When black bowler hats gave way to red braces

THE BIG Bang set the City on a course of profound expansion, not just of wealth, but of people and culture and even location. Twenty-five years after deregulation, London’s financial and legal districts are full of the sort of people that would have made the bowler-hatted old boys of the post-war period shudder. Women, foreigners, and openly gay people not only work here, but reach the very top of the pile. And they do so not just in the Square Mile and Mayfair, but in Canary Wharf, Southwark and other places too.

The Big Bang, then, made the City a lot bigger in every way possible. In the old days, finance was segregated by class: stockbrokers were upper class and jobbers were working class. Fathers took care of sons, and old boys looked out for each other, keeping the City like a members’ club. Now, in many workplaces, foreigners are a majority and advancement is generally decided meritocratically. Overall, the scale of London’s financial services grew exponentially, turning the capital into the world’s greatest financial hub, even overtaking Wall Street.

But it was the sudden money unleashed after 27 October 1986 that brought change first and fast, transforming City tastes, fashions and working practices. First to go were the bowler and top hats, which were still worn in certain places in the City, even if they had been in decline for years. Men’s fashion changed quickly and tellingly: the three-piece suits and umbrellas were replaced with a look evoking the brashness of Wall Street.

Braces and screaming stripes moved in and soon set the “City boy” in a league of his own, at least where suspect fashion was concerned. William Skinner, inheritor of the Savile Row tailor Dege & Skinner, founded in 1865, says: “Certainly red braces characterised the City look of the late 80s: they were worn straight under jackets, not hidden by waistcoats. And big bold chalk stripes were very popular. Now people are a bit more subtle from a Savile Row perspective.” Pre-deregulation, says Skinner, the bowler, three-piece suit and umbrella outfit was worn as a kind of uniform that nodded to Britain’s hefty military tradition – the hat in particular.

We’re a long way from a Colonel’s formality now. The US import of “casual Fridays” in the nineties created a vogue for the relaxed look, and led to such horrors as not wearing a tie with your suit -- or in many cases not wearing a suit at all,.

Another big change in the City since 1986 is the ratio between work and play. The nail in the coffin of the Chablis lunch was the Americanisation of finance. Long hours and eating lunch al desko became the expectation and the necessity as business became global and you had to be on hand for calls and emails from different time zones.

Ashley Crossley, head of the wealth management at Baker & MacKenzie’s London offices, says: “Lawyers at our firm are on email and expected to be responsive literally 24/7 as we are a global firm and we have clients emailing from all over the world. Global business means you can’t just sign off and head out for a long lunch. Even after you leave the office at night, you need to be contactable.”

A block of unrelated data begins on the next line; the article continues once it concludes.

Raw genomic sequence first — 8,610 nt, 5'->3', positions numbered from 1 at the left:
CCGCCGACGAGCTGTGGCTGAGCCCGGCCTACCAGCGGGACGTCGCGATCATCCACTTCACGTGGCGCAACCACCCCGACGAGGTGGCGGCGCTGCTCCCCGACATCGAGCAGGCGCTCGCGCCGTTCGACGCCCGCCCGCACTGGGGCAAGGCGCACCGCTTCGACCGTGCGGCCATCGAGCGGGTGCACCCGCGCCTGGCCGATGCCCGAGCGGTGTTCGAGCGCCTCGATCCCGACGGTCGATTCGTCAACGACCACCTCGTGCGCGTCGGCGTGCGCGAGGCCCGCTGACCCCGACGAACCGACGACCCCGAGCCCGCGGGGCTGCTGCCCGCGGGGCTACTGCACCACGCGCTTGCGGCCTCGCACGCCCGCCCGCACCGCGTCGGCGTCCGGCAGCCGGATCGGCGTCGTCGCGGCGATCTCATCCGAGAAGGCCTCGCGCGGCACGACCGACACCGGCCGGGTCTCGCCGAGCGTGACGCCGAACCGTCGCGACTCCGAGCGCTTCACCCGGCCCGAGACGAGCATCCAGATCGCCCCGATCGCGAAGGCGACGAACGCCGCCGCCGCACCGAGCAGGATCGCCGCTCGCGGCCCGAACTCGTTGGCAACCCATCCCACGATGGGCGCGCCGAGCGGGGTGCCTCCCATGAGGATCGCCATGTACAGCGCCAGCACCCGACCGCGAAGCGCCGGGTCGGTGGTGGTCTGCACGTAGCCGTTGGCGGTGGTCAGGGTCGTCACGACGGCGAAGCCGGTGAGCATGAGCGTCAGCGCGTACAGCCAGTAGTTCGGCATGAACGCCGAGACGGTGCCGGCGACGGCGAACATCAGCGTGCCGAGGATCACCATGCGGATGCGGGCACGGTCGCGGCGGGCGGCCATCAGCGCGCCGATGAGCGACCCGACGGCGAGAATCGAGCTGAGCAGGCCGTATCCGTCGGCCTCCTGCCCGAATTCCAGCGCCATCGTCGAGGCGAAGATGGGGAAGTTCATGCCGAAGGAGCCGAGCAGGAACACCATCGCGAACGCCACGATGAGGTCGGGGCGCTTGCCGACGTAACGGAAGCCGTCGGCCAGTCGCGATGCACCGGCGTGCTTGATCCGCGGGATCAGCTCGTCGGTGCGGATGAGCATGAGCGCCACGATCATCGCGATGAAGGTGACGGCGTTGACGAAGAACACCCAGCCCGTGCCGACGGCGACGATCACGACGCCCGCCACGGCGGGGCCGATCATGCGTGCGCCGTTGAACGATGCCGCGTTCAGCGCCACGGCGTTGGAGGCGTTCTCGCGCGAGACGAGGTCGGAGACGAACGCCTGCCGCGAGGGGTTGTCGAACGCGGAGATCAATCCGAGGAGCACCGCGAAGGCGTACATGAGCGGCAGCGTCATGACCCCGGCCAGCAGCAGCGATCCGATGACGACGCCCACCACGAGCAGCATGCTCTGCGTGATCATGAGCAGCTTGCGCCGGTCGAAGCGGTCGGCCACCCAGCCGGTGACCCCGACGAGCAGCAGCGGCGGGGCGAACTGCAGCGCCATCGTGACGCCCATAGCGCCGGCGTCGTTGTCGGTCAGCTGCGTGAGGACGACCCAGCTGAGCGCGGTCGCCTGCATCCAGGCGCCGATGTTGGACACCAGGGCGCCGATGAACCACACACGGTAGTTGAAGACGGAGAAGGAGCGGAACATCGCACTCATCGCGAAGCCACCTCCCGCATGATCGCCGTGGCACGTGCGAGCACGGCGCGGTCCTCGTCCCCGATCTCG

Post-Big Bang, the ancient, richly appointed offices in Mayfair and the Square Mile, surrounded by the finest dens of food, wine and culture, were being given the boot for shiny new towers, some popping up in Canary Wharf. After years of resistance, the City gave in to the development of skyscrapers. Tim Badham, the founder of Inner Place, a luxury concierge and an employee of Merrill Lynch in the early nineties, says: “Canary Wharf was not a place you wanted to go to, and you tried to avoid having to, even for meetings. We far preferred the City or the West End.”

But how things have changed. For lunch it’s got one of London’s highest densities of attractive eateries, from the swanky and high-end like Roka and Plateau, to the quick and easy, like Itsu and Byron Burgers.

Are law, finance and earning bonuses just less fun now in London? Not necessarily. You can spend, you just have to do it quietly. It’s become the norm at Nobu, for instance, to order sake worth hundreds, but served in an plain carafe to hide the label. And private dining rooms have become a must for any restaurant serving City folk – everywhere from the Mercer on Threadneedle Street to Marcus Wareing at the Berkeley has one.

Badham recalls the time in the early nineties when a competitor bank went and bought up an entire showroom of Porsche Boxters on the day a new model came out, hired a car transporter and dropped the cars off outside the bank.

Certainly the City’s personal relationship with cash is more discreet now. At least where red braces are concerned, that’s is a good thing.